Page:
(As if we need a reason…)
The calendar still says January (and we’re still getting used to writing “2016”), so we’re going to call it and say New Year’s isn’t over yet. This means we’re still in the universally honored season of making resolutions, reviewing life choices, and taking stock. It can be an eye-opener…
Fortunately for all of us here, our coffee madness is something we don’t need to feel the least bit guilty about. And we’ve got the science to prove it!
In fact, a new wave of studies continues to support the news that coffee is good for you.
Coffee has been shown to help:
• Improve mood and short-term memory
• Improve overall brain function and reaction times
• Prevent Type 2 Diabetes
• Prevent certain cancers
• Protect the liver
• Lower the risk of Alzheimer’s and Parkinson’s disease
• Lower the risk of gout and heart disease in some people
Additionally, coffee is the #1 source of antioxidants in the average American diet. (This surprised us! Drink your coffee!) This means coffee is also our #1 source of something that helps protect our DNA from the normal damage it undergoes as we age.
According to an NBC news report last year, government advisers say our dietary proposals should mention the benefits of coffee. We agree. Caffeine is proving to be much more helpful or benign than harmful and, unlike energy drinks (which are often full of sugar and other ingredients that don’t make the list of recommended things to consume), coffee naturally contains phytochemicals which are “increasingly shown to benefit health.”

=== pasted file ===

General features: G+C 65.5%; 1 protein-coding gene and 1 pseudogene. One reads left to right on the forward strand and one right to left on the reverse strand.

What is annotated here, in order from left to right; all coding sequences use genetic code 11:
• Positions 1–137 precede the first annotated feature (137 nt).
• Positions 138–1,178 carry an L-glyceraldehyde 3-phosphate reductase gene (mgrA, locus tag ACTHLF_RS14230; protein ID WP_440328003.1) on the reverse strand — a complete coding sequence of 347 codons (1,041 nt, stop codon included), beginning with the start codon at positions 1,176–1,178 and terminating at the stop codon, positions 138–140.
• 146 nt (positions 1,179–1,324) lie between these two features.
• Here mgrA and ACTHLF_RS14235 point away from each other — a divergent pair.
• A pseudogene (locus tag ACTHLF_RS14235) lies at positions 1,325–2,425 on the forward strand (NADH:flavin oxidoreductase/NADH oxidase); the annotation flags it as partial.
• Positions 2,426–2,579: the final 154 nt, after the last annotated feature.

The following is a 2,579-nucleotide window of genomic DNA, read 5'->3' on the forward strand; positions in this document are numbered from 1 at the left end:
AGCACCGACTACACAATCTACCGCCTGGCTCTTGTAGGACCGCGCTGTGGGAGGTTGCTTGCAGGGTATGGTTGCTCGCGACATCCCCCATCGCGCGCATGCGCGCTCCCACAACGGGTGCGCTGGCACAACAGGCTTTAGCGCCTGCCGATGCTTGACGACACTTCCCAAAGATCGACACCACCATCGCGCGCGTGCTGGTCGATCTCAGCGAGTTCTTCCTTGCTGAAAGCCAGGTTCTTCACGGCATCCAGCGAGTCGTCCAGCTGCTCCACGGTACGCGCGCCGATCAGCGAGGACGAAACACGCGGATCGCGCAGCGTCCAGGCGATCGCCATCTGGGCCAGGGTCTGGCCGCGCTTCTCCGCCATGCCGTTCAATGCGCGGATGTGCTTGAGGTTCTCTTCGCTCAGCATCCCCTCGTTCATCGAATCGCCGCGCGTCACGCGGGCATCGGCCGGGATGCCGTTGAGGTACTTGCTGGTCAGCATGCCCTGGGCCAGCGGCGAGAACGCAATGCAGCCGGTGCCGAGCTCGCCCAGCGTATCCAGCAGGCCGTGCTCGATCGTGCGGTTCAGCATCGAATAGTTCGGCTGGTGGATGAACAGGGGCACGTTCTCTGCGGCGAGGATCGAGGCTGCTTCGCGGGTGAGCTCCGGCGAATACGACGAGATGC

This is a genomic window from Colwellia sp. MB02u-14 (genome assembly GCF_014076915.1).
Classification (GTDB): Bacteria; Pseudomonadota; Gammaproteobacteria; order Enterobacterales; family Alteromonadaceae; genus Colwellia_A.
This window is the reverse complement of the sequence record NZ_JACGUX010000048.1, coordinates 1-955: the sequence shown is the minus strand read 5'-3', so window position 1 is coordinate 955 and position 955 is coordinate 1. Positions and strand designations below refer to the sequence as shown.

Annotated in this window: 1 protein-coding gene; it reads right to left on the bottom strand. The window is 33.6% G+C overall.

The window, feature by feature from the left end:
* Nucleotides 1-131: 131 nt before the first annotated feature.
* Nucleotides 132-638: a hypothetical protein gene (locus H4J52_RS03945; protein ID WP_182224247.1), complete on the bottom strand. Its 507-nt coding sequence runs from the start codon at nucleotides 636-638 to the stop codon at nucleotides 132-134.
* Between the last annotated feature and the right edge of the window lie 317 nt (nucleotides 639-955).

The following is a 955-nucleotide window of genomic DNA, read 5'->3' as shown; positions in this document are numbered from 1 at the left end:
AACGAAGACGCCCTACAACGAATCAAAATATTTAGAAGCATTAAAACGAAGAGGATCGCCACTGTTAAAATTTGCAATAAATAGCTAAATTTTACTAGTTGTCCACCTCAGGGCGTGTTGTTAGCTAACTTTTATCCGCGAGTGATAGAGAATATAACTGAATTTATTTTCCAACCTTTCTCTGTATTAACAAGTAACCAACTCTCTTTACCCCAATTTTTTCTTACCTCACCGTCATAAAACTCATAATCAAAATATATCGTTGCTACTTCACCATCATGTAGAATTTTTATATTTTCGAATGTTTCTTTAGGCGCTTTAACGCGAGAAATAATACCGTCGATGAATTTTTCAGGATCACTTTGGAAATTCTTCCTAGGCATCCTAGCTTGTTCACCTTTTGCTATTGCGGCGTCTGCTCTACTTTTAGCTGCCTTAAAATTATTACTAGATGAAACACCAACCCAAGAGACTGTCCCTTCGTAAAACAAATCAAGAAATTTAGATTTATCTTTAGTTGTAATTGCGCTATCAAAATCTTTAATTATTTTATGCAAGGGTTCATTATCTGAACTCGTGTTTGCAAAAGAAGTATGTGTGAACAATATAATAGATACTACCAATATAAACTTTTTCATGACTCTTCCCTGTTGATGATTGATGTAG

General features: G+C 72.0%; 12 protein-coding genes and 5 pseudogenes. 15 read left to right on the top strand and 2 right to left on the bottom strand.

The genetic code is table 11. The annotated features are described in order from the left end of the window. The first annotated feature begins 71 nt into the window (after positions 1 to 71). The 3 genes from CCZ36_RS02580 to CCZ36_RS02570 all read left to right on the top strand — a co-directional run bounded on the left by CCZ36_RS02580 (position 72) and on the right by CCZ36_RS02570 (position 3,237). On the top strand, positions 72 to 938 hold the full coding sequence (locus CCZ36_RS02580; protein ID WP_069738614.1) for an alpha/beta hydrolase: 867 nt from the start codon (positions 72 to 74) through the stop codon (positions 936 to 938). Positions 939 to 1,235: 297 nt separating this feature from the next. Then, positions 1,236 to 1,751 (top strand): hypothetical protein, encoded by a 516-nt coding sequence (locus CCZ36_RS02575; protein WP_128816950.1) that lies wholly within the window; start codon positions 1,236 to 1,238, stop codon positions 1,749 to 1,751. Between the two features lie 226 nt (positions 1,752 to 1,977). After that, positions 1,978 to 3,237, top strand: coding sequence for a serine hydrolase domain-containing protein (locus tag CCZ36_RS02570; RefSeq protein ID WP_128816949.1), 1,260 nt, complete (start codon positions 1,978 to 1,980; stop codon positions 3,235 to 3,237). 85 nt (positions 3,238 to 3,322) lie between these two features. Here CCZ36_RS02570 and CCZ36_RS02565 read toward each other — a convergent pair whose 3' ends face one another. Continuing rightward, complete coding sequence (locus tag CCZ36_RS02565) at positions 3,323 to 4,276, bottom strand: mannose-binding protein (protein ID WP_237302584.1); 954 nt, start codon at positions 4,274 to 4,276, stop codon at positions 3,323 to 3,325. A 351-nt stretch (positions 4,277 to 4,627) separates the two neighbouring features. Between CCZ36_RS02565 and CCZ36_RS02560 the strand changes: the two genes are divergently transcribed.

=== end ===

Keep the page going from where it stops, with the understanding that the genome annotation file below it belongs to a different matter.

Are there any downsides to coffee or caffeine? Yes… as with anything you consume, don’t over do it. Research shows that drinking moderate amounts of caffeinated coffee while pregnant is safe but too much might lead to some serious risks, and consuming it late in the day can interrupt a good night’s sleep for anyone. And while it’s hard to reach dangerous levels with coffee unless you are unusually sensitive or have a health condition, too much caffeine can cause your system to be over-stimulated, which leads to a range of issues. Otherwise, “There doesn't seem to be anything with coffee that causes concern," [according to the spokesperson for a 2015 government advisory panel]. "For decades we have been looking for something that is bad about it, but we haven't really found that."
If you are (smartly) suspicious of a product’s health benefits being listed on a blog written by people who make the product, we encourage you to do your own research. We think you’ll find more reasons than ever to hug your brew.
Honestly, though? As good as they are, the health benefits are overshadowed by the real reason we love our coffee.
There’s just nothing better that you can pour into a cup.